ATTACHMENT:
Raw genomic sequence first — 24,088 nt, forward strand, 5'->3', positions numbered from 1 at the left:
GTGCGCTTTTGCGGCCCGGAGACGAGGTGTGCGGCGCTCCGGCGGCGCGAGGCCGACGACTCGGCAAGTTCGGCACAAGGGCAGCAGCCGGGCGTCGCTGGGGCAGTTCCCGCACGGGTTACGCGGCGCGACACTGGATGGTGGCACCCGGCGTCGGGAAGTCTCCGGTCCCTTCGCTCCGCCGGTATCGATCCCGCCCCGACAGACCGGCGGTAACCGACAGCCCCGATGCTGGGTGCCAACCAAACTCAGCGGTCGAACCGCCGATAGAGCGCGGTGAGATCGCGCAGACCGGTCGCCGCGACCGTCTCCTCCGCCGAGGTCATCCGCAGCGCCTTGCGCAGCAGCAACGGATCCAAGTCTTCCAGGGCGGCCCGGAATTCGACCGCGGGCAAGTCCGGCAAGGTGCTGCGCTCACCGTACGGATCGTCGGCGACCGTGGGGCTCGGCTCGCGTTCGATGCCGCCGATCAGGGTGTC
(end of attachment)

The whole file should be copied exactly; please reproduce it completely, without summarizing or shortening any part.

Raw genomic sequence first — 24,088 nt, forward strand, 5'->3', positions numbered from 1 at the left:
GTGCGCTTTTGCGGCCCGGAGACGAGGTGTGCGGCGCTCCGGCGGCGCGAGGCCGACGACTCGGCAAGTTCGGCACAAGGGCAGCAGCCGGGCGTCGCTGGGGCAGTTCCCGCACGGGTTACGCGGCGCGACACTGGATGGTGGCACCCGGCGTCGGGAAGTCTCCGGTCCCTTCGCTCCGCCGGTATCGATCCCGCCCCGACAGACCGGCGGTAACCGACAGCCCCGATGCTGGGTGCCAACCAAACTCAGCGGTCGAACCGCCGATAGAGCGCGGTGAGATCGCGCAGACCGGTCGCCGCGACCGTCTCCTCCGCCGAGGTCATCCGCAGCGCCTTGCGCAGCAGCAACGGATCCAAGTCTTCCAGGGCGGCCCGGAATTCGACCGCGGGCAAGTCCGGCAAGGTGCTGCGCTCACCGTACGGATCGTCGGCGACCGTGGGGCTCGGCTCGCGTTCGATGCCGCCGATCAGGGTGTC